COMMONSENSE - Marichu A. Villanueva1 (The Philippine Star) - January 7, 2013 - 12:00am

Cavite provincial prosecutor Manny Velasco confirmed indeed Ronald Bae, the slain suspect in the Kawit, Cavite shooting rampage last Friday, used to work as security escort of his father, former National Bureau of Investigation (NBI) director Epimaco Velasco. Prosecutor Velasco admitted this in a radio interview over the weekend that it was Bae’s father who first served as chief security officer of his father and later Ronald himself was assigned as security escort of the ex-NBI chief.

The name of ex-NBI chief Velasco, who was once governor of Cavite long ago, came up following the digging of background and profile of Bae. Investigators are reportedly looking at all angles whether the shooter had political patrons, or backers at the provincial police office. Or for whatever reason why Bae remained free from the long arms of the law all this time until that fateful day he killed seven people, three of them children.

The 41-year-old Bae, called in their community as “Bossing,” was a two-term former barangay councilman in Bgy.Tabon. He later ran for barangay chairman but lost during the May 2010 elections.

“Why are they afraid of Bossing? Caviteños are known to be brave people. Whether he was the son of former security of my father, no one should have feared to report to police his alleged illegal activities,” prosecutor Velasco pointed out.

“He (Bae) was allegedly even involved in illegal drugs trade. If anyone knows he’s into drugs and yet he ran for barangay, why did they vote for him?” Velasco rhetorically asked.

Immediately after the shooting rampage incident, Kawit’s top cop, Police Chief inspector Jowel Saliba and his deputy Inspector Henry Salazar were relieved from their respective posts. Initially, the two police officers were being questioned for alleged slow response after they got the report of a deadly shooting in Tabon.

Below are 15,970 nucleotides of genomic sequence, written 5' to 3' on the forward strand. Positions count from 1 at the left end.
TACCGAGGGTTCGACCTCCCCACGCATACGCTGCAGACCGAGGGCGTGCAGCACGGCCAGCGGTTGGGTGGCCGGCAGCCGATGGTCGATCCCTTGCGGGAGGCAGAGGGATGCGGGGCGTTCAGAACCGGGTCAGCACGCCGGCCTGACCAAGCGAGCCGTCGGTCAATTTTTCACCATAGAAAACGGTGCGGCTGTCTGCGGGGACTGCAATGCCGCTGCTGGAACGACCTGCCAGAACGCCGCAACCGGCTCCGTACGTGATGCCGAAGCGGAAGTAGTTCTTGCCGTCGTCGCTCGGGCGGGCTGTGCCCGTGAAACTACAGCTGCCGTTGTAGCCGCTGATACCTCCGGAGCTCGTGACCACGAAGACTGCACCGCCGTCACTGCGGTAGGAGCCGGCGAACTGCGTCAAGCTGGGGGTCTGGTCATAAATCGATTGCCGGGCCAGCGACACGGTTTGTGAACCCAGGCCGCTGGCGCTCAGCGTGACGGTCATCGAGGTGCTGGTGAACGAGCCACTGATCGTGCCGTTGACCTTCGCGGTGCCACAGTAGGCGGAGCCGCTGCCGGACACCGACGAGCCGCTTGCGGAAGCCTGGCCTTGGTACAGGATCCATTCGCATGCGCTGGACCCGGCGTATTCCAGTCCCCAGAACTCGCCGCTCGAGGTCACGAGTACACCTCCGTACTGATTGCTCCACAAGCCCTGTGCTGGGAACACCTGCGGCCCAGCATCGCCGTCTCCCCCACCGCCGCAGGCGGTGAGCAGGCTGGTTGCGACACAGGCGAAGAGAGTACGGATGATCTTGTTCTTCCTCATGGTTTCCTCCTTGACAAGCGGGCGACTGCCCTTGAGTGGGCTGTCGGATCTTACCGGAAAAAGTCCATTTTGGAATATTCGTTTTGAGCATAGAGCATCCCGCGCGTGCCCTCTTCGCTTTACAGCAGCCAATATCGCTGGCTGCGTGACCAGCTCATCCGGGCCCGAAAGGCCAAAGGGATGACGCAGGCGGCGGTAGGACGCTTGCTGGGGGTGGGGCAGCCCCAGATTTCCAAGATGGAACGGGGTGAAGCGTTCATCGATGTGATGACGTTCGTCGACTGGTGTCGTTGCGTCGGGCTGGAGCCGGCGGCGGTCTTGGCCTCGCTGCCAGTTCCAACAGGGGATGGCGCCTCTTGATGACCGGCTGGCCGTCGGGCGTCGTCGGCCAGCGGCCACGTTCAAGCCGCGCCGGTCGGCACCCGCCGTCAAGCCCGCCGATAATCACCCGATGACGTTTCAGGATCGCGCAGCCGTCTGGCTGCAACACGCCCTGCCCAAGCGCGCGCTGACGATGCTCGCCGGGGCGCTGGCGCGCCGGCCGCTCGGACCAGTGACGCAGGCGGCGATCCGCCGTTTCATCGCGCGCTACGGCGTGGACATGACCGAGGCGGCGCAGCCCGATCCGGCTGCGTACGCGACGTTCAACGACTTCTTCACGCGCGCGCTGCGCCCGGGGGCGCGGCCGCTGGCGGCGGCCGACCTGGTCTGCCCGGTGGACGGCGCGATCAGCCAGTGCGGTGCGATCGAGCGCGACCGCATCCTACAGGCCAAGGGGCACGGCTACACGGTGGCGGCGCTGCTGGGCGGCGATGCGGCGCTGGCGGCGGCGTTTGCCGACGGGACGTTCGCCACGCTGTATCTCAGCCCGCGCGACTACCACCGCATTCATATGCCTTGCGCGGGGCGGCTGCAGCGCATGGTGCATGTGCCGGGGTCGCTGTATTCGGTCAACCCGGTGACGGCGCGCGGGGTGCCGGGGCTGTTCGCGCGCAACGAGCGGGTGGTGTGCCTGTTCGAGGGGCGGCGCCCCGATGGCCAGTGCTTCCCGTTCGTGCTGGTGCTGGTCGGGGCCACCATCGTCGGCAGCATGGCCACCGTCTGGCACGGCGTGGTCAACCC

Calabarzon (Cavite, Laguna, Batangas, Rizal, and Quezon) Police Director, Chief Superintendent James Melad was quick to deny the slow response by the Kawit police. He cited the fact that Bae was “neutralized” – police parlance meaning the perpetrator was either arrested or killed – in just ten minutes after the police report came in.

What Melad has not explained yet was the serious allegation that unnamed citizens of Bgy. Tabon reported to Kawit police that Bae fired his gun during the New Year’s eve revelry. But obviously the Kawit police did not act on the report until Bae went on the shooting spree last Friday.

This made Bae look like an “untouchable,” or worse, a “sacred cow” who can flaunt the laws with impunity. He had previous cases of illegal drugs arrest in 2010 as well as illegal possession of high-powered firearms charges. How come he was out there free as a bird?

As pieced together by an ongoing police investigation, Bae was described in their community as someone whom they can turn to for assistance, or “madaling lapitan” in local parlance. Ironically, Bae, however, was also reportedly “feared” in their neighborhood.